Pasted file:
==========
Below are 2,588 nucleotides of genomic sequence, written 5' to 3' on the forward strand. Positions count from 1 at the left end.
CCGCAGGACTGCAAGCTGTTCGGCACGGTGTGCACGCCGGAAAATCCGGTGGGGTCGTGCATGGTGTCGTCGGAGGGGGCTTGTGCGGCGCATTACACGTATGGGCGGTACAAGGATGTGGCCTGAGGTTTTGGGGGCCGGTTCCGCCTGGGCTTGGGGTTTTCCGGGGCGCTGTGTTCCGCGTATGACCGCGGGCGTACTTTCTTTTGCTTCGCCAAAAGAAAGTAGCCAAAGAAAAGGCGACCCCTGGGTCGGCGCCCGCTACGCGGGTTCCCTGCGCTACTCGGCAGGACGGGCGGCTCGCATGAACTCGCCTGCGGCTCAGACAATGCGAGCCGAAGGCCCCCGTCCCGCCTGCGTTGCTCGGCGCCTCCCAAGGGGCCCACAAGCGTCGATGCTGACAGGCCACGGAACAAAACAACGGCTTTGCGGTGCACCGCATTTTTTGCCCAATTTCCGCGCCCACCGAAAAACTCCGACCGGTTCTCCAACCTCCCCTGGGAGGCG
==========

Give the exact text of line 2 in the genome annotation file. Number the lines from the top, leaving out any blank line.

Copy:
CCGCAGGACTGCAAGCTGTTCGGCACGGTGTGCACGCCGGAAAATCCGGTGGGGTCGTGCATGGTGTCGTCGGAGGGGGCTTGTGCGGCGCATTACACGTATGGGCGGTACAAGGATGTGGCCTGAGGTTTTGGGGGCCGGTTCCGCCTGGGCTTGGGGTTTTCCGGGGCGCTGTGTTCCGCGTATGACCGCGGGCGTACTTTCTTTTGCTTCGCCAAAAGAAAGTAGCCAAAGAAAAGGCGACCCCTGGGTCGGCGCCCGCTACGCGGGTTCCCTGCGCTACTCGGCAGGACGGGCGGCTCGCATGAACTCGCCTGCGGCTCAGACAATGCGAGCCGAAGGCCCCCGTCCCGCCTGCGTTGCTCGGCGCCTCCCAAGGGGCCCACAAGCGTCGATGCTGACAGGCCACGGAACAAAACAACGGCTTTGCGGTGCACCGCATTTTTTGCCCAATTTCCGCGCCCACCGAAAAACTCCGACCGGTTCTCCAACCTCCCCTGGGAGGCG